It was the morning of the second day. We had made expected progress in the first day, were already half-way up the mountains steps when the first bit of misfortune struck. It was small, as if the single drop of rain before the downpour of a cataclysmic storm. We were walking up the three-thousand thirtieth step when Janice slipped. She’d been monitoring our progress and altitude on a GPS device. When she fell, the device was thrown. It disappeared over the edge of the cliff as Cameron and I lunged to keep Janice from the steps’ fatal twists and turns.
What seemed a small bit of misfortune only multiplied as time continued. First it was electronic devices; the GPS tracker, my digital compass, Cameron’s digital camera. One-by-one, as if the mountain rued their appearances, they were dropped, shattered, or tossed over the cliff’s edge. What soon seemed limited to the technological quickly escalated to the critical.
I can’t say how exactly, but I can tell you that by the four thousandth step we’d lost all of the aforementioned with the worst yet to come. It was at the four thousand fifth step that we began to hear a prolonged, angry hissing. At the altitude, we knew there was no possible way an animal could make the noise. Two steps later, Cameron began to scream. He tore his pack off his pack as if possessed,e whipped back and forth, Janice and I frozen in shock and terror. With a single, involuntary motion, he hurled the pack away from him, fell to the stairs writhing with screams.
We could only lament the loss of a third of our supplies and provisions for a moment as Cameron writhed. Somehow– and I’ve no idea how she spotted it– Janice saw something at a glance. In a moment she was atop Cameron, her knees in the small of his back as he fought against her weight. He twisted and shrieked beneath her while slow rumble began around us. She revealed his injury; a rapidly spreading frostbite from a punctured oxygen valve on the tank that in his pack.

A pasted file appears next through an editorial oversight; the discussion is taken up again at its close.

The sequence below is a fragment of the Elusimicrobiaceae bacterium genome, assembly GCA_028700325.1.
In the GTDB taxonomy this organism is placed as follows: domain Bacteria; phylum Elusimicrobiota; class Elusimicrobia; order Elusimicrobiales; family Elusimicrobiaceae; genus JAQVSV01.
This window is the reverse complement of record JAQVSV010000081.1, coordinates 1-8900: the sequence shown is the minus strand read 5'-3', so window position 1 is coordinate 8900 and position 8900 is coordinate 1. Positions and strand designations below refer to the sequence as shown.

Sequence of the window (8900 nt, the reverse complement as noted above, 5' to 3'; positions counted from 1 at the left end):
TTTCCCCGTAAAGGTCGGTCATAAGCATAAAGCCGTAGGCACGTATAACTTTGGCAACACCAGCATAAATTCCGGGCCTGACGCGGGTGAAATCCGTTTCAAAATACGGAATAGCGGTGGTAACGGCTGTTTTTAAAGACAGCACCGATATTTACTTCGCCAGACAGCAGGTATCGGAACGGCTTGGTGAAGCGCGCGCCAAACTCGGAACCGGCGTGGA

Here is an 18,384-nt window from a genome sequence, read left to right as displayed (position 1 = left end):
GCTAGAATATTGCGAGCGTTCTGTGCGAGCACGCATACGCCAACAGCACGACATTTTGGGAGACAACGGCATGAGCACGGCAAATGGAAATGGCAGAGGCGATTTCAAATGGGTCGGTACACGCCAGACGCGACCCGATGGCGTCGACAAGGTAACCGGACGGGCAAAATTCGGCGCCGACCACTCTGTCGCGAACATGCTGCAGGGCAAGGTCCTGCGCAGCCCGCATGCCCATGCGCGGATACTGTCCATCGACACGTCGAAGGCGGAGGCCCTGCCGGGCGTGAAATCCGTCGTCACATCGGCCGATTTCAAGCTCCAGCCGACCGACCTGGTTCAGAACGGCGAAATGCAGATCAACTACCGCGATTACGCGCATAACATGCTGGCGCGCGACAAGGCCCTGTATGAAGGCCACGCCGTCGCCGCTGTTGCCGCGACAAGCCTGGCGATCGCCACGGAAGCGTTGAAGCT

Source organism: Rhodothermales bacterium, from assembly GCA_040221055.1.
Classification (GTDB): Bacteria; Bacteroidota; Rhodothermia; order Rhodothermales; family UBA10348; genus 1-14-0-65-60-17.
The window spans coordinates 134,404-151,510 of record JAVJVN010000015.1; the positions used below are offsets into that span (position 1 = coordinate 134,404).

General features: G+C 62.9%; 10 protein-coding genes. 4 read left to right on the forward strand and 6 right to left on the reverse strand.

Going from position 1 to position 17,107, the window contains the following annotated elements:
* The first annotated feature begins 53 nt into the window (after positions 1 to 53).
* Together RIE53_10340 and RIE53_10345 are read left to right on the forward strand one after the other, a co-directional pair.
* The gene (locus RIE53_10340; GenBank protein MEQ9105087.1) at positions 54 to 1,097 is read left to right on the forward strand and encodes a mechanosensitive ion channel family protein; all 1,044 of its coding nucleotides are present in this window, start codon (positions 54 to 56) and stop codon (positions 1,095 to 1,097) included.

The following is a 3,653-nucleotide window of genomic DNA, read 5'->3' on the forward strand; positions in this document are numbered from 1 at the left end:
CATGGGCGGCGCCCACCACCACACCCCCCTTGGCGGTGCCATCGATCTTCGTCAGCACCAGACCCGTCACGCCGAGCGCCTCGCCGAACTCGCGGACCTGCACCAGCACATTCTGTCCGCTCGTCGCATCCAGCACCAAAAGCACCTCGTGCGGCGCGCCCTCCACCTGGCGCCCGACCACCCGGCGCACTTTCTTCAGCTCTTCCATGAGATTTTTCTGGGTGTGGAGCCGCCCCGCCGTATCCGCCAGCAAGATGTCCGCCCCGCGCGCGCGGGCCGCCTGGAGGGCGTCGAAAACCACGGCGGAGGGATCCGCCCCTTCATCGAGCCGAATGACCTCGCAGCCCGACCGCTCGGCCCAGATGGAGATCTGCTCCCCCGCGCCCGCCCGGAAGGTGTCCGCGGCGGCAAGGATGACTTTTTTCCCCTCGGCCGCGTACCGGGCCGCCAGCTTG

The only solace I can take in what happened next is that Cameron was dead already. At that altitude, and with the windchill already well-below zero, he’d have frozen to death no matter what happened.
The rumble increased. My timely reaction allowed me to tackle Janice sideways, pull her from the path of a boulder that landed atop Cameron. The impact dislodged a few of the thousands of steps, the whole mass tumbled the countless meters toward the ground, the poor intern crushed beneath it.
I comforted Janice as best I could, but Cameron’s fate was both a freak accident and largely his own doing. Even then I knew his screams had caused an avalanche and rock-slide. He’d inadvertently killed himself from the freak injury without need of the Mountain’s seemingly malicious spirit. While you couldn’t blame the man for it, I still found it difficult to deny the truth.
For a long while we sat, huddled beside the newly opened chasm. We contemplated our options: our losses made the trek seem of no further value– nothing could quite make-up for Cameron’s death, no matter what we may or might not find. Even still, we concluded that we must press on, if only because the path down seemed too perilous now that a piece of it was missing. We continued upward, steadfast in keeping our minds from Cameron’s untimely death.
It was almost nightfall when we crossed the six thousandth step. The air was supremely thin, but we feared our oxygen canisters. They were like little cylinders of death at our backs. Each step we’d taken had been careful, laid out so as not to disturb our packs too much lest we suffer the same fate.